Lahore, May 11 (ANI): The United Nations has warned that an estimated 200,000 Pakistanis have fled the Swat valley this week alone and another 300,000 are poised to flee if they get the chance, taking the total migration to one million people forced away from their homes by fighting in the past 12 months, making it the biggest internal displacement in Pakistan since Independence in 1947.
Aid agencies have warned of up to 500,000 people from the country's northwest fleeing their homes.
Tales of Taliban terror, accusations of shelling by the army and the misery of sudden destitution fill the camps now sprouted for those fleeing Pakistan's offensive against extremists in the Swat valley.
"People are in shock. In some cases their homes have been destroyed. They are wondering when they'll be able to go back. Others already say they will not be able to go back," a UNICEF official interviewed in a Mardan refugee camp said.
The vast Jalala camp, just north of Mardan, the first big town on the road south out of Swat, was established just four days ago but it was declared full Sunday. The other main camp in Mardan, called Sheikh Shehzad, is also full, so future arrivals will now have to trek further to find shelter, Globe and Mail reports.
As the offensive started last week, there were perhaps a million people still in Swat. The Pakistani authorities have said that they expect between 500,000 and 800,000 to flee Swat and its neighbouring two districts, Dir and Buner, where operations against the Taliban are also under way.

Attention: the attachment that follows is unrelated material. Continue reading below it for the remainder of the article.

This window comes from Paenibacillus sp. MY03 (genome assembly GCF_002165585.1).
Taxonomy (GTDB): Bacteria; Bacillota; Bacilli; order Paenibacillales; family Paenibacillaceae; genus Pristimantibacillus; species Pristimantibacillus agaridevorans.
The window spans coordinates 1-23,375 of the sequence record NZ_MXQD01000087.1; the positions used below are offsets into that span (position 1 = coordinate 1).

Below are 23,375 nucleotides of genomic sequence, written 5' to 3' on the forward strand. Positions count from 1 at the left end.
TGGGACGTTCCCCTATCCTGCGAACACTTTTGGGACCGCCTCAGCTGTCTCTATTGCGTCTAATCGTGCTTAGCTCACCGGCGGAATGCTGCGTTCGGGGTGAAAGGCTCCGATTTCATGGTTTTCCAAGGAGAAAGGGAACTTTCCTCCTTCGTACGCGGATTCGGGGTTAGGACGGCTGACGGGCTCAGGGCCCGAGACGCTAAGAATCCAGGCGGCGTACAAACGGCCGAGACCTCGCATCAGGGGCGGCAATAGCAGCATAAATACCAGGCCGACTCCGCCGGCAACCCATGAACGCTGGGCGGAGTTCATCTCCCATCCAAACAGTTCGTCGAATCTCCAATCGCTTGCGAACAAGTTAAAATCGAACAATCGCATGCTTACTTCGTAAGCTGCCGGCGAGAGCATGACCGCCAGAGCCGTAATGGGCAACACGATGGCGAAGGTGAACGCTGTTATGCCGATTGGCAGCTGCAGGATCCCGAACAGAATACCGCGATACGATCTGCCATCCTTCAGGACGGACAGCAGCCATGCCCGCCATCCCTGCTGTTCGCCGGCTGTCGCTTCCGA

Adding to 550,000 already displaced by anti-Taliban operations elsewhere in Pakistan, the country faces a refugee catastrophe second only to the crisis in Darfur, Sudan.
The military launched the operation under mounting international pressure ending a controversial ceasefire with the Taliban three moths ago. An earlier military effort over a period of two years had failed to dislodge the Taliban, the Daily Times reported.
The military's operation involving more than 5,000 troops appears firm. Some observers wondered earlier whether the army, trained and prepared to fight conventional wars, had the will or the capability to take on well-trained militants.
There is also speculation there may have been a reluctance to fight what could have been seen as another battle in America's war on terror. (ANI)